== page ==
How to Teach Long Division
In this article I explain how to teach long division in several steps. Instead of showing the whole algorithm to the students at once, we truly take it "step by step".
Before a child is ready to learn long division, he/she has to know:
 multiplication tables (at least fairly well)
 basic division concept, based on multiplication tables
(for example 28 ÷ 7 or 56 ÷ 8)
 basic division with remainders (for example 54 ÷ 7 or 23 ÷ 5)
One reason why long division is difficult
Long division is an algorithm that repeats the basic steps of
1)
Divide; 2) Multiply; 3) Subtract; 4) Drop down the next digit.
Of these steps, #2 and #3 can become difficult and confusing to students because they don't seemingly have to do with division—they have to do with finding the remainder. In fact, to point that out, I like to combine them into a single "multiply & subtract" step.
To avoid the confusion, I advocate teaching long division in such a fashion that children are NOT exposed to all of those steps at first. Instead, you can teach it in several "steps":
 Step 1: Division is even in all the digits. Here, students practice just the dividing part.
 Step 2: A remainder in the ones. Now, students practice the "multiply & subtract" part and connect that with finding the remainder.
 Step 3: A remainder in the tens. Students now use the whole algorithm, including "dropping down the next digit", using 2digit dividends.
 Step 4: A remainder in any of the place
values. Students practice the whole algorithm using longer dividends.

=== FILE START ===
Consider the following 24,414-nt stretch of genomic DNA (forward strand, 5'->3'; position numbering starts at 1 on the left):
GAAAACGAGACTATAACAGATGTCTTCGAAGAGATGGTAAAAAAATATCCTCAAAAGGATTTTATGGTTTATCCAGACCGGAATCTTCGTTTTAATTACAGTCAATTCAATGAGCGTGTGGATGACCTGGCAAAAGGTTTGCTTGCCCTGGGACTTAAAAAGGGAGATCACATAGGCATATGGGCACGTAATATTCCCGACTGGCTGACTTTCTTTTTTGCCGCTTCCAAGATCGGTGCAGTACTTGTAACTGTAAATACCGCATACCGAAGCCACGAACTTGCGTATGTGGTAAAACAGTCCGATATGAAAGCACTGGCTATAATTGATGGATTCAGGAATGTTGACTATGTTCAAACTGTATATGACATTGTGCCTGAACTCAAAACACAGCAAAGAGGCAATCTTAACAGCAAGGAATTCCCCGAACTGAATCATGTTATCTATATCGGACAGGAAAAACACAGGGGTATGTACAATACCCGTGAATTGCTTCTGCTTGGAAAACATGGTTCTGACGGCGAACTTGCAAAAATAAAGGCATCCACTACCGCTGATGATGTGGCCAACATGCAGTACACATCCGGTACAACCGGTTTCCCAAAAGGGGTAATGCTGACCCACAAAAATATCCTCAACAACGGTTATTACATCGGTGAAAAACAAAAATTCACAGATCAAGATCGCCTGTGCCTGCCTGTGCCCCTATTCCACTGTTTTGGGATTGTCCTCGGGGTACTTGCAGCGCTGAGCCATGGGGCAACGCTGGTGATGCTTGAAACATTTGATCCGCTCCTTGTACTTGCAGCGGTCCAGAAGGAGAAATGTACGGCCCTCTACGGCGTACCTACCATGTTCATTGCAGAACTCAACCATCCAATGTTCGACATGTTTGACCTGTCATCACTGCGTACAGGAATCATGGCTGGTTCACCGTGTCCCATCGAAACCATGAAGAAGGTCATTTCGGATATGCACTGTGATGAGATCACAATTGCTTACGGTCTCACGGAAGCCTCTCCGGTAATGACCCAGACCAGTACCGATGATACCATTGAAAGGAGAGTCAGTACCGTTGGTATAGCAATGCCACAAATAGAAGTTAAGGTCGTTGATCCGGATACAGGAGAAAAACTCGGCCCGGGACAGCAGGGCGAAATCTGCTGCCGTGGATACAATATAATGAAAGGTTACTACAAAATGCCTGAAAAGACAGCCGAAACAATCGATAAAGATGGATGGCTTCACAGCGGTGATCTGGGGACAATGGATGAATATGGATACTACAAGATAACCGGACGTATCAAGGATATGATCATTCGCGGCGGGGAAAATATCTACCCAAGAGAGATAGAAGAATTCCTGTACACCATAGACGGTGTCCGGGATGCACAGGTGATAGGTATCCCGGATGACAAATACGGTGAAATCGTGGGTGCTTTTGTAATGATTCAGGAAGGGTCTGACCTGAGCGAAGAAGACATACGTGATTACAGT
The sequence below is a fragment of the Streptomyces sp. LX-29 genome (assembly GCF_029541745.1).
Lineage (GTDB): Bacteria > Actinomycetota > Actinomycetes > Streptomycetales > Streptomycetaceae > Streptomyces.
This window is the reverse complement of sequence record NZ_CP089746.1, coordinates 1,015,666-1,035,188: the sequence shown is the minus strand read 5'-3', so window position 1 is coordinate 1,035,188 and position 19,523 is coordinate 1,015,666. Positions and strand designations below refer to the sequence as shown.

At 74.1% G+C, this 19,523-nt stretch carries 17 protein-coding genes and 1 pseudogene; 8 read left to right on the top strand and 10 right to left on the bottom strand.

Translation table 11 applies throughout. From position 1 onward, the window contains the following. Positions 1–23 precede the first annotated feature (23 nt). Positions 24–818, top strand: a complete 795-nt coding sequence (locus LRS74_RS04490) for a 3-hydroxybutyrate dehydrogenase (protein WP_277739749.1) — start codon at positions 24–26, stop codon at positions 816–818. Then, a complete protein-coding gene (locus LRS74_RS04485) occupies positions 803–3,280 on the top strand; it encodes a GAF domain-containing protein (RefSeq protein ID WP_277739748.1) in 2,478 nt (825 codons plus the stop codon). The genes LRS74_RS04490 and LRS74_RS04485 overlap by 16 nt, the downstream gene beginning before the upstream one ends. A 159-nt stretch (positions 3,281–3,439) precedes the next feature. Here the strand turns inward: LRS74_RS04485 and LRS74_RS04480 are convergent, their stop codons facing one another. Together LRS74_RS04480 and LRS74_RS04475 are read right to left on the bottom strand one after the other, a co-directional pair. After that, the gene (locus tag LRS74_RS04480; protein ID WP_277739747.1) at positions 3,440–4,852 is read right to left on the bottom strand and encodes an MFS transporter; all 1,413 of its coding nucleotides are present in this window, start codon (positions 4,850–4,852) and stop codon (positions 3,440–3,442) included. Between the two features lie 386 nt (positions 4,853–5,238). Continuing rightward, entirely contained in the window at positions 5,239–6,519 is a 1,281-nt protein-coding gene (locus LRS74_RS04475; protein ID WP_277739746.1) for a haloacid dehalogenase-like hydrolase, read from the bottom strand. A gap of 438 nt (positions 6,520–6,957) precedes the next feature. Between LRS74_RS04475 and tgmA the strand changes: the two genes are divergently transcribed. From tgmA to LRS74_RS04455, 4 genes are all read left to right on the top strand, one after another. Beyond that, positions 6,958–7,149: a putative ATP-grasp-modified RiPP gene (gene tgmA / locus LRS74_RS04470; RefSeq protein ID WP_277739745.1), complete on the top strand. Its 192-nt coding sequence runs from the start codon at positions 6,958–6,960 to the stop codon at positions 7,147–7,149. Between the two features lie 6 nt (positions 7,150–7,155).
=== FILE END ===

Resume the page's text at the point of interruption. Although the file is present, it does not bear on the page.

Math Mammoth Division 2
A selfteaching worktext for 4th grade that covers long division, finding fractional parts with division, word problems, remainder, average, and divisibility.
Download ($5.10). Also available as a printed copy.
Step 1: Division is even in all the digits
We divide numbers where each of the hundreds, tens, and ones digits are evenly divisible by the divisor. The GOAL in this first, easy step is to get students used to two things:
 To get used to the long division "corner" so that the quotient is written on top.
 To get used to asking how many times does the divisor go into the various digits of the dividend.
Example problems for this step follow. Students should check each
division by multiplication.
a. 

b. 

c. 

In this step, students also learn to look at the first two digits of the dividend if the divisor does not "go into" the first digit:
4 does not go into 2. You can put zero in the quotient in the hundreds place or omit it. But 4 does go into 24, six times. Put 6 in the quotient. 

Explanation: The 2 of 248 is of course 200 in reality. If you divided 200 by 4, the result would be less than 100, so that is why the quotient won't have any whole hundreds. But then you combine the 2 hundreds with the 4 tens. That makes 24 tens, and you CAN divide 24 tens by 4. The result 6 tens goes as part of the quotient. Check the final answer: 4 × 62 = 248. 
More example problems follow. Divide. Check your answer by multiplying the quotient and the divisor.
a. 

b. 


c. 

d. 


Step 2: A Remainder in the ones
Now, there is a remainder in the ones (units). Thousands, hundreds, and tens digits still divide evenly by the divisor. First, students can solve the remainder mentally and simply write the remainder right after the quotient:
4 does not go into 1 (hundred). So combine the 1 hundred with the 6 tens (160). 4 goes into 16 four times. 4 goes into 5 once, leaving a remainder of 1. 
8 does not go into 3 of the thousands. So combine the 3 thousands with the 2 hundreds (3,200). 8 goes
into 32 four times (3,200 ÷ 8 = 400) 
Next, students learn
to find the
remainder using the process of "multiply & subtract". This is a
very important step! The "multiply & subtract" part is often very